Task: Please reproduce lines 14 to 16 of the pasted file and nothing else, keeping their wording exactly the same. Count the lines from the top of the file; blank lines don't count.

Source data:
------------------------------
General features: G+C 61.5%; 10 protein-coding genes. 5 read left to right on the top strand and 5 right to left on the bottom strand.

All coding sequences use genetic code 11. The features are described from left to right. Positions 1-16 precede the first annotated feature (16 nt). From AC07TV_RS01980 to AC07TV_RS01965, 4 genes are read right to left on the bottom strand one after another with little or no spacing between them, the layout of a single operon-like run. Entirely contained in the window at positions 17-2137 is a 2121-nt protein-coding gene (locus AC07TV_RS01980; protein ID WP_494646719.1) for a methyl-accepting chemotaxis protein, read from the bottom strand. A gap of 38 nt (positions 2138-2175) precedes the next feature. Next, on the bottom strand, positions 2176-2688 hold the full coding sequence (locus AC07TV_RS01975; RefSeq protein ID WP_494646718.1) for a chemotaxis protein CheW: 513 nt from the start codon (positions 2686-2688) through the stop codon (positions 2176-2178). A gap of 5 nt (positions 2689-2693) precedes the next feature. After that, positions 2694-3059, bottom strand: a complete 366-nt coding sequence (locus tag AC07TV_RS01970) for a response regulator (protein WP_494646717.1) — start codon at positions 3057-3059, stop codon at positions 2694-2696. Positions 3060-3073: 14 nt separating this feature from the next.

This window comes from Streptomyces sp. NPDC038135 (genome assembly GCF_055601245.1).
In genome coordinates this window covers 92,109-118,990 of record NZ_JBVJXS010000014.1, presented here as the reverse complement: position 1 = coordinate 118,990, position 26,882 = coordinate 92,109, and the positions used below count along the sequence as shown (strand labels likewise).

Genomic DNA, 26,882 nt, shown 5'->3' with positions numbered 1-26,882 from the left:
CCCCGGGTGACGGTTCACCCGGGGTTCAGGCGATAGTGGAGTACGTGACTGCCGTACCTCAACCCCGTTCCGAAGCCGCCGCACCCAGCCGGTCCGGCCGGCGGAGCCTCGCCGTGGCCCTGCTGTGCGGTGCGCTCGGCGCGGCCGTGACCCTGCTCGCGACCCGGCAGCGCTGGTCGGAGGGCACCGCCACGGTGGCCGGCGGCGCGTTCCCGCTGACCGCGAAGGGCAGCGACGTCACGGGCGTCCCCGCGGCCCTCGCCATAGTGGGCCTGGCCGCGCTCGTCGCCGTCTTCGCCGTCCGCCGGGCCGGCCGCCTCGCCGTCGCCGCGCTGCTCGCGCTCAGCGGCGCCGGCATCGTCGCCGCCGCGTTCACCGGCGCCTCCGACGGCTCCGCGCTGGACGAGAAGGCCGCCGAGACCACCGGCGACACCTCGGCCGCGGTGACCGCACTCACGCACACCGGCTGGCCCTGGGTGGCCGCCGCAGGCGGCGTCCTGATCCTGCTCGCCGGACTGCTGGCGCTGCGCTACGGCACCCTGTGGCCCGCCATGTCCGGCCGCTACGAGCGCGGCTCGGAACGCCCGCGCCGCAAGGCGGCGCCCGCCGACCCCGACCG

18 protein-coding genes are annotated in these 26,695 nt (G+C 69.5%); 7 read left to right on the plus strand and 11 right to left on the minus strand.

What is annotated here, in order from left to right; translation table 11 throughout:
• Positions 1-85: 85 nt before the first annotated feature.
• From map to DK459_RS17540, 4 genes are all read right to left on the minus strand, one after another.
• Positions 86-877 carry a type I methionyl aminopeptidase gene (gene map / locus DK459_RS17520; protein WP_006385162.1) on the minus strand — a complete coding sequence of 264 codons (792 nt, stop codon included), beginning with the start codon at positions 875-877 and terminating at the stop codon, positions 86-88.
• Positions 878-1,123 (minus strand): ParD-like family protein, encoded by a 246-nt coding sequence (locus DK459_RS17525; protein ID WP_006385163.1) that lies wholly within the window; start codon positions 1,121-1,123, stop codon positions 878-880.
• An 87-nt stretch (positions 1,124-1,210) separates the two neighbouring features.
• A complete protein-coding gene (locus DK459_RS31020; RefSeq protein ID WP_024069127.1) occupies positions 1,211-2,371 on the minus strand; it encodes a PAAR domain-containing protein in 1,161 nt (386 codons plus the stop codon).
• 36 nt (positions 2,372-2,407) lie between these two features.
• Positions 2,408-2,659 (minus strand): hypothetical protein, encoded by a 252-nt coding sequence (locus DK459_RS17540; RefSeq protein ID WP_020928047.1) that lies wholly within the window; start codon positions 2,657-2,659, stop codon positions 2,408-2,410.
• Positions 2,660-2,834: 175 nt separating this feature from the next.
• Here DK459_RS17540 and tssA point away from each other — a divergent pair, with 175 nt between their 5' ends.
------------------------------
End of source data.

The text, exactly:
• A complete protein-coding gene (locus DK459_RS31020; RefSeq protein ID WP_024069127.1) occupies positions 1,211-2,371 on the minus strand; it encodes a PAAR domain-containing protein in 1,161 nt (386 codons plus the stop codon).
• 36 nt (positions 2,372-2,407) lie between these two features.
• Positions 2,408-2,659 (minus strand): hypothetical protein, encoded by a 252-nt coding sequence (locus DK459_RS17540; RefSeq protein ID WP_020928047.1) that lies wholly within the window; start codon positions 2,657-2,659, stop codon positions 2,408-2,410.